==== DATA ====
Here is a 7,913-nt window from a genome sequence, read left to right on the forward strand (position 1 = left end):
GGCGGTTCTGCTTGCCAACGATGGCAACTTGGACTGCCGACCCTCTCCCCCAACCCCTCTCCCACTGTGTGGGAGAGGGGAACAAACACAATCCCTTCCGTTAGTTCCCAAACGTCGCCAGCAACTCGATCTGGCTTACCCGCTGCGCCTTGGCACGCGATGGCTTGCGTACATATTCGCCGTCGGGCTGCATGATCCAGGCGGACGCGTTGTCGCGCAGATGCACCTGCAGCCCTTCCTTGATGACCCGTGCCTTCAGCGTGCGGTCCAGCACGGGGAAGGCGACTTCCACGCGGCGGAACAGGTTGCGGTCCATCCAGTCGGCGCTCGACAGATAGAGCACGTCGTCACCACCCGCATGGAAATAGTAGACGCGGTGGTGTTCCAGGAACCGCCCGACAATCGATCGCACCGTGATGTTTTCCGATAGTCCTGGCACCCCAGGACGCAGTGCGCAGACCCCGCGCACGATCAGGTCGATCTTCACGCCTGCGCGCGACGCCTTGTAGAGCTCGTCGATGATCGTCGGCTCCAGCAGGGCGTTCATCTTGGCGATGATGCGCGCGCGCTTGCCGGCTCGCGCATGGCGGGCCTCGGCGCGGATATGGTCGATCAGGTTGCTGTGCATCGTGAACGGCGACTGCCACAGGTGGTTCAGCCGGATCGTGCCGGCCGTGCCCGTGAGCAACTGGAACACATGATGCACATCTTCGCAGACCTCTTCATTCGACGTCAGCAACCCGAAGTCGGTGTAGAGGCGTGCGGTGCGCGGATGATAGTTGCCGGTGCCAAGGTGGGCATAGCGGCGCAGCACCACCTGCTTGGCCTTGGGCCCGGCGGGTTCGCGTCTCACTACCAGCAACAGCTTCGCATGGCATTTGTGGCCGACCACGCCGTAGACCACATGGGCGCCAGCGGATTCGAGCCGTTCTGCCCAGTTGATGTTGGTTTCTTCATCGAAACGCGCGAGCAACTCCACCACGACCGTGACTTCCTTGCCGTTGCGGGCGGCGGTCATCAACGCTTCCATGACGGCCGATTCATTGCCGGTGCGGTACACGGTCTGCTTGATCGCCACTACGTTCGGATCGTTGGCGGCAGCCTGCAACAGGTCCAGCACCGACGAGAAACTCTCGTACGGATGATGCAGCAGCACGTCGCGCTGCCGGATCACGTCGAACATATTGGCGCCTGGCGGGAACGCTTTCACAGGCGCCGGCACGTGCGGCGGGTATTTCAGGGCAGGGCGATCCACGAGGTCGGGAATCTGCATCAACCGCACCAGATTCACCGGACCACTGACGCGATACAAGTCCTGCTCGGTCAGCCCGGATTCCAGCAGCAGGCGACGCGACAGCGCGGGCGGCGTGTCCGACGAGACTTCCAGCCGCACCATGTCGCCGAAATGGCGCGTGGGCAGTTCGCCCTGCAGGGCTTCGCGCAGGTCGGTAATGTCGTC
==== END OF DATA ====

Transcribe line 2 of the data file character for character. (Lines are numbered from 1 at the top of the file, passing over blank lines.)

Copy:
GGCGGTTCTGCTTGCCAACGATGGCAACTTGGACTGCCGACCCTCTCCCCCAACCCCTCTCCCACTGTGTGGGAGAGGGGAACAAACACAATCCCTTCCGTTAGTTCCCAAACGTCGCCAGCAACTCGATCTGGCTTACCCGCTGCGCCTTGGCACGCGATGGCTTGCGTACATATTCGCCGTCGGGCTGCATGATCCAGGCGGACGCGTTGTCGCGCAGATGCACCTGCAGCCCTTCCTTGATGACCCGTGCCTTCAGCGTGCGGTCCAGCACGGGGAAGGCGACTTCCACGCGGCGGAACAGGTTGCGGTCCATCCAGTCGGCGCTCGACAGATAGAGCACGTCGTCACCACCCGCATGGAAATAGTAGACGCGGTGGTGTTCCAGGAACCGCCCGACAATCGATCGCACCGTGATGTTTTCCGATAGTCCTGGCACCCCAGGACGCAGTGCGCAGACCCCGCGCACGATCAGGTCGATCTTCACGCCTGCGCGCGACGCCTTGTAGAGCTCGTCGATGATCGTCGGCTCCAGCAGGGCGTTCATCTTGGCGATGATGCGCGCGCGCTTGCCGGCTCGCGCATGGCGGGCCTCGGCGCGGATATGGTCGATCAGGTTGCTGTGCATCGTGAACGGCGACTGCCACAGGTGGTTCAGCCGGATCGTGCCGGCCGTGCCCGTGAGCAACTGGAACACATGATGCACATCTTCGCAGACCTCTTCATTCGACGTCAGCAACCCGAAGTCGGTGTAGAGGCGTGCGGTGCGCGGATGATAGTTGCCGGTGCCAAGGTGGGCATAGCGGCGCAGCACCACCTGCTTGGCCTTGGGCCCGGCGGGTTCGCGTCTCACTACCAGCAACAGCTTCGCATGGCATTTGTGGCCGACCACGCCGTAGACCACATGGGCGCCAGCGGATTCGAGCCGTTCTGCCCAGTTGATGTTGGTTTCTTCATCGAAACGCGCGAGCAACTCCACCACGACCGTGACTTCCTTGCCGTTGCGGGCGGCGGTCATCAACGCTTCCATGACGGCCGATTCATTGCCGGTGCGGTACACGGTCTGCTTGATCGCCACTACGTTCGGATCGTTGGCGGCAGCCTGCAACAGGTCCAGCACCGACGAGAAACTCTCGTACGGATGATGCAGCAGCACGTCGCGCTGCCGGATCACGTCGAACATATTGGCGCCTGGCGGGAACGCTTTCACAGGCGCCGGCACGTGCGGCGGGTATTTCAGGGCAGGGCGATCCACGAGGTCGGGAATCTGCATCAACCGCACCAGATTCACCGGACCACTGACGCGATACAAGTCCTGCTCGGTCAGCCCGGATTCCAGCAGCAGGCGACGCGACAGCGCGGGCGGCGTGTCCGACGAGACTTCCAGCCGCACCATGTCGCCGAAATGGCGCGTGGGCAGTTCGCCCTGCAGGGCTTCGCGCAGGTCGGTAATGTCGTC